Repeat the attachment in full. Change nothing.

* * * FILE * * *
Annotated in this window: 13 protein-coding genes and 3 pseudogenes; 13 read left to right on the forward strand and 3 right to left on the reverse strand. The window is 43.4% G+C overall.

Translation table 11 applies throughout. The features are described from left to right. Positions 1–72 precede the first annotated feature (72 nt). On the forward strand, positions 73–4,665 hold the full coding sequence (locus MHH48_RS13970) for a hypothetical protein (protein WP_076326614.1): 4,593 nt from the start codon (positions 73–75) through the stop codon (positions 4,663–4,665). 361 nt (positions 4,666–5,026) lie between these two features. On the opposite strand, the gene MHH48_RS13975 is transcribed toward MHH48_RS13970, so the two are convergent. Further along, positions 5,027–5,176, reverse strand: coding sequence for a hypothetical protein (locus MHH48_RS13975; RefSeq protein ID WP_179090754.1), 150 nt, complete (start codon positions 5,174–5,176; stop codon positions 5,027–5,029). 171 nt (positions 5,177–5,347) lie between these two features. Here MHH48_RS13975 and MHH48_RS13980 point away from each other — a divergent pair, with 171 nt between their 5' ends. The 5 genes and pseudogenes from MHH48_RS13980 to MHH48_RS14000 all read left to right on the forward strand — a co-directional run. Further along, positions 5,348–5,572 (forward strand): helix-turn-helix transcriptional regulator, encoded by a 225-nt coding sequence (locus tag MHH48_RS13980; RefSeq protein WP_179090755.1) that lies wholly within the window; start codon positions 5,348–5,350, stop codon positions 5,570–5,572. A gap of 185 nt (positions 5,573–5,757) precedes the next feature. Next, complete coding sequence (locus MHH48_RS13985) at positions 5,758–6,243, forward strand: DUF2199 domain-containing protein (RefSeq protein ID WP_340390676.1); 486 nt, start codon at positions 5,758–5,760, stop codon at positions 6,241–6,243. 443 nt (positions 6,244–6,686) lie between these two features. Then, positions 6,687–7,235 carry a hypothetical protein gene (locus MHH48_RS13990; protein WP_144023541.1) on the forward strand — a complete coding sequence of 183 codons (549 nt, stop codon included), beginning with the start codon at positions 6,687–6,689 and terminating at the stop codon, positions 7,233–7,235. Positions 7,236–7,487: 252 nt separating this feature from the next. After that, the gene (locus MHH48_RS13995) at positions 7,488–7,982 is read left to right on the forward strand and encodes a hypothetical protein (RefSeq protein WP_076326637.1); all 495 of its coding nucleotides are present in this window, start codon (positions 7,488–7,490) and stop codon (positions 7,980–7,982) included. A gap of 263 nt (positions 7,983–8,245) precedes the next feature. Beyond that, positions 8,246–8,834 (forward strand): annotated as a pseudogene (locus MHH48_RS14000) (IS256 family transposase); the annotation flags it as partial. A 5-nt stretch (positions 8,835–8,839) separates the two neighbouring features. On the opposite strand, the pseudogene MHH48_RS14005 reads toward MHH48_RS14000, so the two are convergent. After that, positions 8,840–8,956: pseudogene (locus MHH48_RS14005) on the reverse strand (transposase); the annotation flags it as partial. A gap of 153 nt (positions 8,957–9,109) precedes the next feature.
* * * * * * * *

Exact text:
Annotated in this window: 13 protein-coding genes and 3 pseudogenes; 13 read left to right on the forward strand and 3 right to left on the reverse strand. The window is 43.4% G+C overall.

Translation table 11 applies throughout. The features are described from left to right. Positions 1–72 precede the first annotated feature (72 nt). On the forward strand, positions 73–4,665 hold the full coding sequence (locus MHH48_RS13970) for a hypothetical protein (protein WP_076326614.1): 4,593 nt from the start codon (positions 73–75) through the stop codon (positions 4,663–4,665). 361 nt (positions 4,666–5,026) lie between these two features. On the opposite strand, the gene MHH48_RS13975 is transcribed toward MHH48_RS13970, so the two are convergent. Further along, positions 5,027–5,176, reverse strand: coding sequence for a hypothetical protein (locus MHH48_RS13975; RefSeq protein ID WP_179090754.1), 150 nt, complete (start codon positions 5,174–5,176; stop codon positions 5,027–5,029). 171 nt (positions 5,177–5,347) lie between these two features. Here MHH48_RS13975 and MHH48_RS13980 point away from each other — a divergent pair, with 171 nt between their 5' ends. The 5 genes and pseudogenes from MHH48_RS13980 to MHH48_RS14000 all read left to right on the forward strand — a co-directional run. Further along, positions 5,348–5,572 (forward strand): helix-turn-helix transcriptional regulator, encoded by a 225-nt coding sequence (locus tag MHH48_RS13980; RefSeq protein WP_179090755.1) that lies wholly within the window; start codon positions 5,348–5,350, stop codon positions 5,570–5,572. A gap of 185 nt (positions 5,573–5,757) precedes the next feature. Next, complete coding sequence (locus MHH48_RS13985) at positions 5,758–6,243, forward strand: DUF2199 domain-containing protein (RefSeq protein ID WP_340390676.1); 486 nt, start codon at positions 5,758–5,760, stop codon at positions 6,241–6,243. 443 nt (positions 6,244–6,686) lie between these two features. Then, positions 6,687–7,235 carry a hypothetical protein gene (locus MHH48_RS13990; protein WP_144023541.1) on the forward strand — a complete coding sequence of 183 codons (549 nt, stop codon included), beginning with the start codon at positions 6,687–6,689 and terminating at the stop codon, positions 7,233–7,235. Positions 7,236–7,487: 252 nt separating this feature from the next. After that, the gene (locus MHH48_RS13995) at positions 7,488–7,982 is read left to right on the forward strand and encodes a hypothetical protein (RefSeq protein WP_076326637.1); all 495 of its coding nucleotides are present in this window, start codon (positions 7,488–7,490) and stop codon (positions 7,980–7,982) included. A gap of 263 nt (positions 7,983–8,245) precedes the next feature. Beyond that, positions 8,246–8,834 (forward strand): annotated as a pseudogene (locus MHH48_RS14000) (IS256 family transposase); the annotation flags it as partial. A 5-nt stretch (positions 8,835–8,839) separates the two neighbouring features. On the opposite strand, the pseudogene MHH48_RS14005 reads toward MHH48_RS14000, so the two are convergent. After that, positions 8,840–8,956: pseudogene (locus MHH48_RS14005) on the reverse strand (transposase); the annotation flags it as partial. A gap of 153 nt (positions 8,957–9,109) precedes the next feature.